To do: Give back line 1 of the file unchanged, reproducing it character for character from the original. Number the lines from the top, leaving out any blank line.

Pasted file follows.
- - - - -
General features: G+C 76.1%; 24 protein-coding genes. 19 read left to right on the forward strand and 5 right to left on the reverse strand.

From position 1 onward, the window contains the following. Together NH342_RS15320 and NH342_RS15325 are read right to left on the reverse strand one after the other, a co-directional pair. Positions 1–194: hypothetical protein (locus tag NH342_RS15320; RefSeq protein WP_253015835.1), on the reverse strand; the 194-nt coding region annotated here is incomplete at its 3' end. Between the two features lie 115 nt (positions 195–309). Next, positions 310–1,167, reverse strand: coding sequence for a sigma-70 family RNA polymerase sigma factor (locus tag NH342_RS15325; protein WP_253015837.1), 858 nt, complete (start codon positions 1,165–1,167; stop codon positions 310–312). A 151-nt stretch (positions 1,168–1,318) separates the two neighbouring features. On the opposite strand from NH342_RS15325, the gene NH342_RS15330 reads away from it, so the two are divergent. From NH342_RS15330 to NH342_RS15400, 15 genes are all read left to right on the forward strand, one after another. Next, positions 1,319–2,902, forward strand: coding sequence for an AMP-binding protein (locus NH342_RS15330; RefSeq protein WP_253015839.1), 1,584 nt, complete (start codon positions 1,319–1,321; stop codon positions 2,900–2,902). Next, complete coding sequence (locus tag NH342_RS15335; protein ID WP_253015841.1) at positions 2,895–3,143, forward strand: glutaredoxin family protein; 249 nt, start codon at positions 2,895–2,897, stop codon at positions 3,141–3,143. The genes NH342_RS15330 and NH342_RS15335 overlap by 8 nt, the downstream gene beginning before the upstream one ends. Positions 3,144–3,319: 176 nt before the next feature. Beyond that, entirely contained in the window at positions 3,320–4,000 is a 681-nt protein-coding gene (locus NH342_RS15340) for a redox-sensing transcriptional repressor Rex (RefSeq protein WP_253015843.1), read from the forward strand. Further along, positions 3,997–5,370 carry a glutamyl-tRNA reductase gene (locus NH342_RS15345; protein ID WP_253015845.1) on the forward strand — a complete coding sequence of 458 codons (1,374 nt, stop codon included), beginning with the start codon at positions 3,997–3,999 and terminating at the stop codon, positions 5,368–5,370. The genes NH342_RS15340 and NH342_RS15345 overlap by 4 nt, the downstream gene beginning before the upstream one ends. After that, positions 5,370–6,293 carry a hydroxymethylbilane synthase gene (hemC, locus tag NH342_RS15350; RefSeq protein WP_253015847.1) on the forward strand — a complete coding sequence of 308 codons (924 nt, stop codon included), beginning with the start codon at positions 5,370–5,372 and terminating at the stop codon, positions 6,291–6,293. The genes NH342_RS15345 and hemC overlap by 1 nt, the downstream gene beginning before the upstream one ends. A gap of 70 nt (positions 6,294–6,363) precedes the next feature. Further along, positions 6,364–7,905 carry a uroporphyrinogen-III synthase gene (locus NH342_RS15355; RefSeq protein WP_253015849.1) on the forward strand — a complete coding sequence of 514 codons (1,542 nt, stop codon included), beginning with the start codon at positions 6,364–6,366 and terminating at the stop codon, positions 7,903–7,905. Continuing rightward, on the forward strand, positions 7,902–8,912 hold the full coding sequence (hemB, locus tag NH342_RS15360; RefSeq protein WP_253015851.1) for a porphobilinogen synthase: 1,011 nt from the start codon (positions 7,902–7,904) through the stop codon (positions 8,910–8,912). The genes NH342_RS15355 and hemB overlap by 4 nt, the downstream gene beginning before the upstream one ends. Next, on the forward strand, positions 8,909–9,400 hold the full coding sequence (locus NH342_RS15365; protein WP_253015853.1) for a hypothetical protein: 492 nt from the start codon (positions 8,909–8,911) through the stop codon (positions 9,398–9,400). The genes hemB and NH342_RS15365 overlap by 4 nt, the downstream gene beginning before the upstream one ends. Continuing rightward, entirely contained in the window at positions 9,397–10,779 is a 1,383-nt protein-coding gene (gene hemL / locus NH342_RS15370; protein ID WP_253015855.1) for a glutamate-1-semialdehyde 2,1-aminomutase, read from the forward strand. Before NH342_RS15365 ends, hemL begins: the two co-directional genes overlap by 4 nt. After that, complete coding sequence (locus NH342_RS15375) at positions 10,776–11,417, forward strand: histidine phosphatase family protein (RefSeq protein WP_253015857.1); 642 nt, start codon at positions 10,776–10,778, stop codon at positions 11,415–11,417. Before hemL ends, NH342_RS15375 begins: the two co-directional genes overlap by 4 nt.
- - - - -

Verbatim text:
General features: G+C 76.1%; 24 protein-coding genes. 19 read left to right on the forward strand and 5 right to left on the reverse strand.